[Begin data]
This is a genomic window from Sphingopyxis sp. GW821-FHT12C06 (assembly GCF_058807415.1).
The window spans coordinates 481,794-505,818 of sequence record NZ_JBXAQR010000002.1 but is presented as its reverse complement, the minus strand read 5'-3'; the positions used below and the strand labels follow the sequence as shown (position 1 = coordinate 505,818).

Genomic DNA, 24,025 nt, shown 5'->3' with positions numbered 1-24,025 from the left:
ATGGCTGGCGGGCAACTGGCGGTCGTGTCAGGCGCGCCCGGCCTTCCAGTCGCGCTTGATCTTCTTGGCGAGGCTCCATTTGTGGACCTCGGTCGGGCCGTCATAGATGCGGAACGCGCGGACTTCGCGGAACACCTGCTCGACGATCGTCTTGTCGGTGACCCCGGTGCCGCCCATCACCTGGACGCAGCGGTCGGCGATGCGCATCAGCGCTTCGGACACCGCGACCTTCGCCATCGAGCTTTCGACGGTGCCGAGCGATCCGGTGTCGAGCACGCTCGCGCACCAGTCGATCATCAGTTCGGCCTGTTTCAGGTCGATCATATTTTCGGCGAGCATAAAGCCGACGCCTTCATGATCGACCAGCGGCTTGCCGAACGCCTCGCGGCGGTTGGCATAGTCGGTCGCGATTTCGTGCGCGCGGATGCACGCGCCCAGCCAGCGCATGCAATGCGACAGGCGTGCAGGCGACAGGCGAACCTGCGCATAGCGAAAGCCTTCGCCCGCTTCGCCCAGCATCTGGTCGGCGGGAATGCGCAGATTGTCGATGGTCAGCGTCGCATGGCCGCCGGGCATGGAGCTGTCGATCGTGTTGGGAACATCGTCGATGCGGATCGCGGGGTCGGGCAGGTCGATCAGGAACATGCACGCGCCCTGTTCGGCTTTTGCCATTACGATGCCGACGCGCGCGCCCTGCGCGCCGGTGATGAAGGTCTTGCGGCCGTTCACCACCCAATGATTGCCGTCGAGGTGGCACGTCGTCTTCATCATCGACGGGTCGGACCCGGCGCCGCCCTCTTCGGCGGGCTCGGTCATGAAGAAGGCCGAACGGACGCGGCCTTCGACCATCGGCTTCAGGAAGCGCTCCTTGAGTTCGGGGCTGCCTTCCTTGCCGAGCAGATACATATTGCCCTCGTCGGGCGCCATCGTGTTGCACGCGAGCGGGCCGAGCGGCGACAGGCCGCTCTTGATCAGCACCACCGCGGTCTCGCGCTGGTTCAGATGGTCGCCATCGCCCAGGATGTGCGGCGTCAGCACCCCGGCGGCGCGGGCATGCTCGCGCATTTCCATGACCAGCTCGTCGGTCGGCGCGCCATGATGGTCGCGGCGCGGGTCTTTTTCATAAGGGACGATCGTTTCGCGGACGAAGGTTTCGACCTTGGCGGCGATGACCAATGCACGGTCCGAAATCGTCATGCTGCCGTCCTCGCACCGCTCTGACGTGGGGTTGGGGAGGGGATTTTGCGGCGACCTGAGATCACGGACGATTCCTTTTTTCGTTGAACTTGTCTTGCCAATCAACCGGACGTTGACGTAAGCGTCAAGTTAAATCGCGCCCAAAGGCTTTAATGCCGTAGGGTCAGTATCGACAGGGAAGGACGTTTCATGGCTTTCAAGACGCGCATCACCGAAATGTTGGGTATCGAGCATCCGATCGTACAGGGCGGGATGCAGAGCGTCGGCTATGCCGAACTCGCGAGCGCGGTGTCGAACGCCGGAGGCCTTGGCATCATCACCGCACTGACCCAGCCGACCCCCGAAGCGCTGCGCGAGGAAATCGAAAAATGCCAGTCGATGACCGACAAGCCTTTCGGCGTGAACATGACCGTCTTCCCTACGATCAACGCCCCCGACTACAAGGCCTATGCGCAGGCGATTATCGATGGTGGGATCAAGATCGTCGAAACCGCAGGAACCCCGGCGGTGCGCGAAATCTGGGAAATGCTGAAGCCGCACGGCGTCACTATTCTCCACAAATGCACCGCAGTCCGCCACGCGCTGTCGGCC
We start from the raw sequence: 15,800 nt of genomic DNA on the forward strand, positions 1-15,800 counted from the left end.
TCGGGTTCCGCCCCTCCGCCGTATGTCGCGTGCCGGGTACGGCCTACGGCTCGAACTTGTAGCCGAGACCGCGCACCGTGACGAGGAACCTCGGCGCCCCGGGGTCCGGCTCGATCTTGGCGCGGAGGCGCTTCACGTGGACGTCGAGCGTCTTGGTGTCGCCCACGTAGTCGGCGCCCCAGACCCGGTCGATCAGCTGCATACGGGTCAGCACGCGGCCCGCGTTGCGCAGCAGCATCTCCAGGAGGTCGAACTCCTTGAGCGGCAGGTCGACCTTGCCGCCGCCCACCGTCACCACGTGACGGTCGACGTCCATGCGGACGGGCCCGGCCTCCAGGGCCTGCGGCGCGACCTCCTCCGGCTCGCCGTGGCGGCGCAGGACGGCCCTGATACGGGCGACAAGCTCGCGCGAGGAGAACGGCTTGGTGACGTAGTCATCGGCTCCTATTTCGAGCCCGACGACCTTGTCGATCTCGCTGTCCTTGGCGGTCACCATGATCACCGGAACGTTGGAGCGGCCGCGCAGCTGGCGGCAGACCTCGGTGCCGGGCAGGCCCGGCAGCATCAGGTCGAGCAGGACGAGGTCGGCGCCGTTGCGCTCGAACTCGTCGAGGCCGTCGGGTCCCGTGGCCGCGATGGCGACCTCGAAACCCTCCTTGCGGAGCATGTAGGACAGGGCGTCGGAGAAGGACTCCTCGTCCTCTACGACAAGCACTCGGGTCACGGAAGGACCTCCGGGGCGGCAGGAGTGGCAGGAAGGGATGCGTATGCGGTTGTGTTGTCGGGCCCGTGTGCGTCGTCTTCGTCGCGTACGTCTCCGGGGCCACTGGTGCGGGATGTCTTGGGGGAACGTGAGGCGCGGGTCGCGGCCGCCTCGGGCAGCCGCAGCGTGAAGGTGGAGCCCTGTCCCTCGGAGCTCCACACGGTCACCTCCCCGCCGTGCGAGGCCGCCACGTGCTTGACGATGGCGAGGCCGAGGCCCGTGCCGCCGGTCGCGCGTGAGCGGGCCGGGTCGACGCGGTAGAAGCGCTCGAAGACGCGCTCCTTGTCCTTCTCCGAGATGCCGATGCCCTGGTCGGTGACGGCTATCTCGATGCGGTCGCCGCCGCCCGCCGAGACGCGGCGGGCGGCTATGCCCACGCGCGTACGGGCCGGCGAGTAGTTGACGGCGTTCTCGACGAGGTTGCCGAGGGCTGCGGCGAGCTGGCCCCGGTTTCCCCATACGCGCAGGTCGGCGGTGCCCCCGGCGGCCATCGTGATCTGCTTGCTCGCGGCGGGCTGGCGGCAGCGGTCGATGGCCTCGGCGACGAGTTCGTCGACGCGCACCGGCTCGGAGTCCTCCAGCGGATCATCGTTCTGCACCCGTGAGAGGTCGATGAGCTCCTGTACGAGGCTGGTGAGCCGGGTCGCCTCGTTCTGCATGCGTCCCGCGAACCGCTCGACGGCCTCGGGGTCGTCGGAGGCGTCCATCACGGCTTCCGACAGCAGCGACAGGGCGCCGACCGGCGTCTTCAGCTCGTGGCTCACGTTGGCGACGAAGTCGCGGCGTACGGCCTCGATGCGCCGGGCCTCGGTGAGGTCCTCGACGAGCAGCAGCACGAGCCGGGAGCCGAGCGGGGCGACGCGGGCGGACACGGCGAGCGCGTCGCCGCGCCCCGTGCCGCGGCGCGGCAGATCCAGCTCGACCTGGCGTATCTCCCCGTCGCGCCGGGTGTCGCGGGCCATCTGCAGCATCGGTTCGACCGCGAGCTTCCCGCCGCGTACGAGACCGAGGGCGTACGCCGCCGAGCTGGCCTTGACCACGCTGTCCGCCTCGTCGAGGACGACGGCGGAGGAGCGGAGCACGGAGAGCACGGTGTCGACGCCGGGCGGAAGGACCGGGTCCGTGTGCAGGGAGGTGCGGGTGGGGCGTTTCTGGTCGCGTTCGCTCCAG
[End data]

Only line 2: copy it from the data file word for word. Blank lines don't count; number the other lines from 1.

The window spans coordinates 481,794-505,818 of sequence record NZ_JBXAQR010000002.1 but is presented as its reverse complement, the minus strand read 5'-3'; the positions used below and the strand labels follow the sequence as shown (position 1 = coordinate 505,818).